Skip to content Accessibility info

Wichert Insurance Blog

All You Ever Wanted to Know About Insurance

What Do You Know About OSHA's General Duty Clause?

Recently highlighted in the December 2019 issue of Safety + Health Magazine from the NSC, the topic of the OSHA General Duty Clause was discussed.

The General Duty Clause is the OSHA Standard that applies to all risks that do not have their own individual standard.   Two examples are workplace violence or heat-related illnesses.  Currently, they have no specific standards.  However, the employer is still accountable for mitigating the risks for their employees. If an employer does not provide a safe environment for them, OSHA can step in and review the potential hazard.

Being that this “General Duty” clause applies to everything, one would think that this would be the most cited standard amongst OSHA violations. On the contrary, it makes up one of the fewest citations issued each year by the agency.  The reason behind this is an “assessment/test” needs to be completed to validate that an employer failed to keep their employee safe.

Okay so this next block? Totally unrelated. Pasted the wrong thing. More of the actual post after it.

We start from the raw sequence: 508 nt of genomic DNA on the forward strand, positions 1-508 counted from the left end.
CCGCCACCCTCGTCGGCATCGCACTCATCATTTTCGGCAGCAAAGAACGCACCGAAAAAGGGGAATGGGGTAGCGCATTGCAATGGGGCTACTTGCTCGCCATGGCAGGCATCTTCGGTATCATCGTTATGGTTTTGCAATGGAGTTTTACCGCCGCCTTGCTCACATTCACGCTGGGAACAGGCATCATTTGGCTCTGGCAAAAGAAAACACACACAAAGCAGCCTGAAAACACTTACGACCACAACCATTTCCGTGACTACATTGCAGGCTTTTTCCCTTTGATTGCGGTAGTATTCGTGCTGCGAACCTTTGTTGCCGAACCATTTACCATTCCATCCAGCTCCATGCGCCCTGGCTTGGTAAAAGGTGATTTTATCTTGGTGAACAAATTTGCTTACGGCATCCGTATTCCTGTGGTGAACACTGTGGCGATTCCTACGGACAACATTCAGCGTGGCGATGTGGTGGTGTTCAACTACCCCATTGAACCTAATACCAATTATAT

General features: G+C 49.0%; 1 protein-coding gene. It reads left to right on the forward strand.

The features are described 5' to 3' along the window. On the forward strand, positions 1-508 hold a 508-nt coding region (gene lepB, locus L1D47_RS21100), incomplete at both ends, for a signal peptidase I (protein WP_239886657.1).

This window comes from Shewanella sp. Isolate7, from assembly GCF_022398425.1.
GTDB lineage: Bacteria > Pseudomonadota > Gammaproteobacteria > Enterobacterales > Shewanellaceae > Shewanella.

OSHA follows these four steps to evaluate an employer to determine if a citation is warranted:

  1. It must be determined if the employer failed to keep the workplace free of a hazard to which its employees were exposed.
  2. The hazard was recognized previously by the employer.
  3. The hazard was causing or was likely to cause death or serious physical harm.
  4. There was a useful and feasible method available to correct the hazard.

These four steps are not easily identifiable and are unique to each employer. Defining the responsibilities and what actions taken previously can muddy the waters for determining the outcome of using citations or not.  With the burden of proof so high, OSHA has trouble defining hazards and all the conditions present to consider a violation.  For example, lifting activities can be difficult to asses due to the variety of weight lifted and the number of repetitions. 

In some instances, it provides a form of a stop-gap until a specific rulemaking is passed.  Due to the lengthy time it takes for an OSHA standard rule to completed (typically between 5-12 yrs), the General Duty Clause becomes essential tool for keeping and maintaining a safe work environment. So, it is vital for an employer to review their work environment regularly, to indentify missed or newly developed hazards.

For more information on how to manage your risk better and resource information, Please visit our Website-